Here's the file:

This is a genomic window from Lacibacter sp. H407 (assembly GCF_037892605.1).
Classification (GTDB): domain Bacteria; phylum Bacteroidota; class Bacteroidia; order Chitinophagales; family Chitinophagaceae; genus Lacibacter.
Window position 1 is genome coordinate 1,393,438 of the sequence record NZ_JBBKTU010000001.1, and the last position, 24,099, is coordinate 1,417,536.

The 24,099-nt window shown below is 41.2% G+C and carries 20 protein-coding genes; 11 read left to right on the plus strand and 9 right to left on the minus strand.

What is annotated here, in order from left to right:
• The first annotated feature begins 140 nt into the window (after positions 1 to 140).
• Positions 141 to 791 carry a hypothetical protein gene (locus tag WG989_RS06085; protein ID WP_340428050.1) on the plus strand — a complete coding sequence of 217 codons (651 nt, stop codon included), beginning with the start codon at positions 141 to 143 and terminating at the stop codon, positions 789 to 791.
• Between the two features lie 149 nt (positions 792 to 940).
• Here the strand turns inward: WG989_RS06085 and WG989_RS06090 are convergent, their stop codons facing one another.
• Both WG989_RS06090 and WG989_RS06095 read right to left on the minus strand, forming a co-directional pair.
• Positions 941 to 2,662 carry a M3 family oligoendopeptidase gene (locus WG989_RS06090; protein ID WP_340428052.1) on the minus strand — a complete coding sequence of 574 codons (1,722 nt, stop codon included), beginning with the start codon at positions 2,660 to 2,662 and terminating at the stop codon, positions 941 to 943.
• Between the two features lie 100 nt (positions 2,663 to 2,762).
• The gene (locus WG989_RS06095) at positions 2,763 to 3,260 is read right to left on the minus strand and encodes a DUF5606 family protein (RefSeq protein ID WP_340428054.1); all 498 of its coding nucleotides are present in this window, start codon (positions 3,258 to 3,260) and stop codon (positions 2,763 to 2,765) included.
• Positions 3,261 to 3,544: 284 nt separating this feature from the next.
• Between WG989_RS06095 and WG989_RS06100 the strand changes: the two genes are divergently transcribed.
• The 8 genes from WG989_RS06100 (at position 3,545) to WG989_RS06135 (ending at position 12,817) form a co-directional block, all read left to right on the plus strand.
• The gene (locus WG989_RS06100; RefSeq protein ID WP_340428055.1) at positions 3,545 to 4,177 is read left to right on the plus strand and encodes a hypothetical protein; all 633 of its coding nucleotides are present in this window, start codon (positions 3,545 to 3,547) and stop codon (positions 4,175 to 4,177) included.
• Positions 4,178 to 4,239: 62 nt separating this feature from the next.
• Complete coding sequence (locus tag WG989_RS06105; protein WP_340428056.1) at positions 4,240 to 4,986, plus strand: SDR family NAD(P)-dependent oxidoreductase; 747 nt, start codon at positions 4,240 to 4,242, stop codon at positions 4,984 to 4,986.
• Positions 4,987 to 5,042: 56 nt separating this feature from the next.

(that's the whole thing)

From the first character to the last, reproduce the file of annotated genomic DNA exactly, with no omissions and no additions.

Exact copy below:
This is a genomic window from Lacibacter sp. H407 (assembly GCF_037892605.1).
Classification (GTDB): domain Bacteria; phylum Bacteroidota; class Bacteroidia; order Chitinophagales; family Chitinophagaceae; genus Lacibacter.
Window position 1 is genome coordinate 1,393,438 of the sequence record NZ_JBBKTU010000001.1, and the last position, 24,099, is coordinate 1,417,536.

The 24,099-nt window shown below is 41.2% G+C and carries 20 protein-coding genes; 11 read left to right on the plus strand and 9 right to left on the minus strand.

What is annotated here, in order from left to right:
• The first annotated feature begins 140 nt into the window (after positions 1 to 140).
• Positions 141 to 791 carry a hypothetical protein gene (locus tag WG989_RS06085; protein ID WP_340428050.1) on the plus strand — a complete coding sequence of 217 codons (651 nt, stop codon included), beginning with the start codon at positions 141 to 143 and terminating at the stop codon, positions 789 to 791.
• Between the two features lie 149 nt (positions 792 to 940).
• Here the strand turns inward: WG989_RS06085 and WG989_RS06090 are convergent, their stop codons facing one another.
• Both WG989_RS06090 and WG989_RS06095 read right to left on the minus strand, forming a co-directional pair.
• Positions 941 to 2,662 carry a M3 family oligoendopeptidase gene (locus WG989_RS06090; protein ID WP_340428052.1) on the minus strand — a complete coding sequence of 574 codons (1,722 nt, stop codon included), beginning with the start codon at positions 2,660 to 2,662 and terminating at the stop codon, positions 941 to 943.
• Between the two features lie 100 nt (positions 2,663 to 2,762).
• The gene (locus WG989_RS06095) at positions 2,763 to 3,260 is read right to left on the minus strand and encodes a DUF5606 family protein (RefSeq protein ID WP_340428054.1); all 498 of its coding nucleotides are present in this window, start codon (positions 3,258 to 3,260) and stop codon (positions 2,763 to 2,765) included.
• Positions 3,261 to 3,544: 284 nt separating this feature from the next.
• Between WG989_RS06095 and WG989_RS06100 the strand changes: the two genes are divergently transcribed.
• The 8 genes from WG989_RS06100 (at position 3,545) to WG989_RS06135 (ending at position 12,817) form a co-directional block, all read left to right on the plus strand.
• The gene (locus WG989_RS06100; RefSeq protein ID WP_340428055.1) at positions 3,545 to 4,177 is read left to right on the plus strand and encodes a hypothetical protein; all 633 of its coding nucleotides are present in this window, start codon (positions 3,545 to 3,547) and stop codon (positions 4,175 to 4,177) included.
• Positions 4,178 to 4,239: 62 nt separating this feature from the next.
• Complete coding sequence (locus tag WG989_RS06105; protein WP_340428056.1) at positions 4,240 to 4,986, plus strand: SDR family NAD(P)-dependent oxidoreductase; 747 nt, start codon at positions 4,240 to 4,242, stop codon at positions 4,984 to 4,986.
• Positions 4,987 to 5,042: 56 nt separating this feature from the next.